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Learning texture painting mask with the help of Blender official User Manual... nah... just kidding ;-)

In the Texture Paint mode, "painting slots" are displayed in the tool shelf of the 3D editor (1). Entries seems to be images (3) associated with material textures (2), provided they have a UV mapping associated with.

If this is the case, is there a reason for having them listed at two locations under two different names?

enter image description here

I see a possibility to associate a different painting mask to each "painting slot" (masking is actually the topic I'm trying to understand). But as it would be possible to have this mask defined in the Property editor without adding another concept, I'm a bit perplexed...

Using 2.79.


I've read this page, but it doesn't help for this question.

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  • $\begingroup$ Paint slots are not datablocks listed in the Properties editor > Materials tab. There can be one material listed in the Properties editor. But there can be multiple paint slots listed in the Toolshelf for that material. In other words, paint slots correspond to image textures you have in one material. But you can have multiple textures for one material, as well as multiple materials with multiple textures for each of them $\endgroup$ – Mr Zak Jul 20 '18 at 22:55
  • $\begingroup$ @MrZak. Thanks. I think this is what Craig wrote in the first paragraph of his answer. $\endgroup$ – mins Jul 21 '18 at 8:22
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A texture painting slot is how you can control which is the active target for paint without having the node editor open to hunt and find that corresponding image node to click it to make it active, nor having to find the corresponding texture in the material texture properties.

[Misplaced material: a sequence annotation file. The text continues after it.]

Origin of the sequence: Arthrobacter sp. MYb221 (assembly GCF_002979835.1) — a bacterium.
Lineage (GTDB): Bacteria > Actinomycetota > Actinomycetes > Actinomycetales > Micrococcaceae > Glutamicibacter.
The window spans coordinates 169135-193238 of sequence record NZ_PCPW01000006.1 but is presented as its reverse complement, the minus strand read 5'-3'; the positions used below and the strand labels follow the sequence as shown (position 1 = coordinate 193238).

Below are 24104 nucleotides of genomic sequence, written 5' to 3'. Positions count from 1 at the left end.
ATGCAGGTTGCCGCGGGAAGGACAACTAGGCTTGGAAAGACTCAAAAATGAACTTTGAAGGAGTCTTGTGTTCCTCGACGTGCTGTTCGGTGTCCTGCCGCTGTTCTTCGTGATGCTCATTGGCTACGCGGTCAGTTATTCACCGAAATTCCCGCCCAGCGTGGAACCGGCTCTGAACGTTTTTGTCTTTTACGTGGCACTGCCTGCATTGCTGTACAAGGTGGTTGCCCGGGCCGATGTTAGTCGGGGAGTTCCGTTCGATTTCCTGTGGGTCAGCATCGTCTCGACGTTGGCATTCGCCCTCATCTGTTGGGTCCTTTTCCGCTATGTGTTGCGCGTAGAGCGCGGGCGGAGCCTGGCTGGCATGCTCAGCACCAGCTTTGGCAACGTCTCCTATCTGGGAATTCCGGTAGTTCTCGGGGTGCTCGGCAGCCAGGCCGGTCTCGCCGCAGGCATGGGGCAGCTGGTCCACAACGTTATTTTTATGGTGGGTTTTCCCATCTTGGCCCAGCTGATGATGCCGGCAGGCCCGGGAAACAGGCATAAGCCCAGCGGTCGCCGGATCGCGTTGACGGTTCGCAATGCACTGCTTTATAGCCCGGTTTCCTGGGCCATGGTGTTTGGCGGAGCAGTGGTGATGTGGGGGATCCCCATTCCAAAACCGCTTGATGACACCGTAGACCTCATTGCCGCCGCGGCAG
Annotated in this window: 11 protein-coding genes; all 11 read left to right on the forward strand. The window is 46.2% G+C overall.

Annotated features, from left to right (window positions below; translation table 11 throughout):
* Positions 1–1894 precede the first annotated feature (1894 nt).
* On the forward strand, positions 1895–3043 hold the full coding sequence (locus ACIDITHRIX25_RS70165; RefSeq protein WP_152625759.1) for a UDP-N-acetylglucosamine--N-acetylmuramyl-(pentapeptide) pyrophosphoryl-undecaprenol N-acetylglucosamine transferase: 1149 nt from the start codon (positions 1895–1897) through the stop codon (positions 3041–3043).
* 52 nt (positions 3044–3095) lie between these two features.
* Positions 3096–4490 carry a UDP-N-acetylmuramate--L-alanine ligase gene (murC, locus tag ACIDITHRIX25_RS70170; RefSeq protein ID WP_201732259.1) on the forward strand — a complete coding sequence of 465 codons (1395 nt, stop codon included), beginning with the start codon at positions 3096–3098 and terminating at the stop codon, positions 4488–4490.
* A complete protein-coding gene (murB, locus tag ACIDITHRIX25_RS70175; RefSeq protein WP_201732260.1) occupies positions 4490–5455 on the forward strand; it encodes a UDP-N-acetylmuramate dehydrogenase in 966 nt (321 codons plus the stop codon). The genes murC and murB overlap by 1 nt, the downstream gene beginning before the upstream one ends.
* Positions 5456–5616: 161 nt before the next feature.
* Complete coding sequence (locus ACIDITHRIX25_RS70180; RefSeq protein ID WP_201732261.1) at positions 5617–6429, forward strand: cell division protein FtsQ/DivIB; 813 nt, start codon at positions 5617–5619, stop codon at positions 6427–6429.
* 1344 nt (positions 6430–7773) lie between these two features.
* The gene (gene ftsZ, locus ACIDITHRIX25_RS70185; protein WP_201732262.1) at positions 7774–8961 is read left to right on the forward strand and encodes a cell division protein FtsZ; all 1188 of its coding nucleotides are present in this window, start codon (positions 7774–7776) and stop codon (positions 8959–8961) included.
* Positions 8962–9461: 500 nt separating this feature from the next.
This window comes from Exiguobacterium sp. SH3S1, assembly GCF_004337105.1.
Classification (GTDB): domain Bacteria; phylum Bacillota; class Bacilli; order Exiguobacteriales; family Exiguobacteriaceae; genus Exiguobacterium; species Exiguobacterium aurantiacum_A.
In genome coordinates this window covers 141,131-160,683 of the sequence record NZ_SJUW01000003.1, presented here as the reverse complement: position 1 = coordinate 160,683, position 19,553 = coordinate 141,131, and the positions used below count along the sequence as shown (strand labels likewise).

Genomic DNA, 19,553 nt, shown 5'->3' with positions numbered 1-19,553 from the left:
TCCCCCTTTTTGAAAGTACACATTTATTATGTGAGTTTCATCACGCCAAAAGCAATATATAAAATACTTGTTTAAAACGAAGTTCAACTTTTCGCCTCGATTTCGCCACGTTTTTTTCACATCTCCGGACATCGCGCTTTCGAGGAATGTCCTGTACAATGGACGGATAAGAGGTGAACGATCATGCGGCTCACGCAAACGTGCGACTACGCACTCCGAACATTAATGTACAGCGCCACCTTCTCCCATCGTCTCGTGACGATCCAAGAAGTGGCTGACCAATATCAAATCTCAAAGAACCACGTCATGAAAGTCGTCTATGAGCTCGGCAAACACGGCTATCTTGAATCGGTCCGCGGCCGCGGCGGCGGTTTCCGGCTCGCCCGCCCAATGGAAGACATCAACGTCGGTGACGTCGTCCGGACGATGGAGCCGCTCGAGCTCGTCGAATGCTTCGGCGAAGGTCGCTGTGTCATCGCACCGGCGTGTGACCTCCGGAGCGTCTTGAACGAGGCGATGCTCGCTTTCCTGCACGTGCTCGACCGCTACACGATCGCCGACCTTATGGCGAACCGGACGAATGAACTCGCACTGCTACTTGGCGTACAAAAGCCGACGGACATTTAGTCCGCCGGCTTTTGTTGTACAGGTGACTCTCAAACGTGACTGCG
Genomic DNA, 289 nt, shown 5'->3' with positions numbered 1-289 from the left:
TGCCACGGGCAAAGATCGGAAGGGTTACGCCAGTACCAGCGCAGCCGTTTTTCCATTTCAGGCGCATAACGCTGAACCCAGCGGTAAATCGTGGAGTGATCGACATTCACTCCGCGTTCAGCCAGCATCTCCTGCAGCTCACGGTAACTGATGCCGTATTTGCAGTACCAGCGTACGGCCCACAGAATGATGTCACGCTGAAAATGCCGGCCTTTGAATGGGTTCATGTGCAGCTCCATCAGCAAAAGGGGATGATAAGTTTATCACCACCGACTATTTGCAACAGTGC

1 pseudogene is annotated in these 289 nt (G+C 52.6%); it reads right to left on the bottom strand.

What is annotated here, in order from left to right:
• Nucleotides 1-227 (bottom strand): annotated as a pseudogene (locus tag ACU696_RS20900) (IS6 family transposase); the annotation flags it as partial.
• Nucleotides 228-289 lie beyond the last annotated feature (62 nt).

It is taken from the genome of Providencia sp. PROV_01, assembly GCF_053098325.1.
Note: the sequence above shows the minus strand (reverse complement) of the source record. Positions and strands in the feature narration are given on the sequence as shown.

The origin of the texture slot panel was actually a GSOC adaptation of the Texture Paint Layer add-on that offered similar functionality in the N Panel, and it also gave the ability to not need the properties editor to be open to determine which image texture was to be the target.

Masking is much more than the Stencil type that is normally used between image textures, and the actual mask tool is very powerful and I have explored it a few times on my youtube channel. You can utilize a different UV projection for masking, or you can use the same as the existing UV mapping for the target image.

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  • $\begingroup$ Ok, that makes sense. After a few exercises, the slots benefit is obvious. One more question... what do you mean here when you say: "There is more than just that..."? While I've not doubt I'll see more in the video linked to your answer, I don't get the difference between the painted mask at the beginning and the mask loaded from the file (women face). Nice channel by the way, thanks for sharing your skills. $\endgroup$ – mins Jul 22 '18 at 9:06
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    $\begingroup$ "More than just that" referred to using more complicated images as masks, and also that you can use different UV mappings that orient based on a different image texture slot already available, or maybe a view projection or even a uv reset that then places all the faces in one place so that the mask exists per face. Any image loaded into the UV Image Editor or into the texture slots can then be called up as a mask to be used to paint through. $\endgroup$ – Craig D Jones Jul 22 '18 at 23:02

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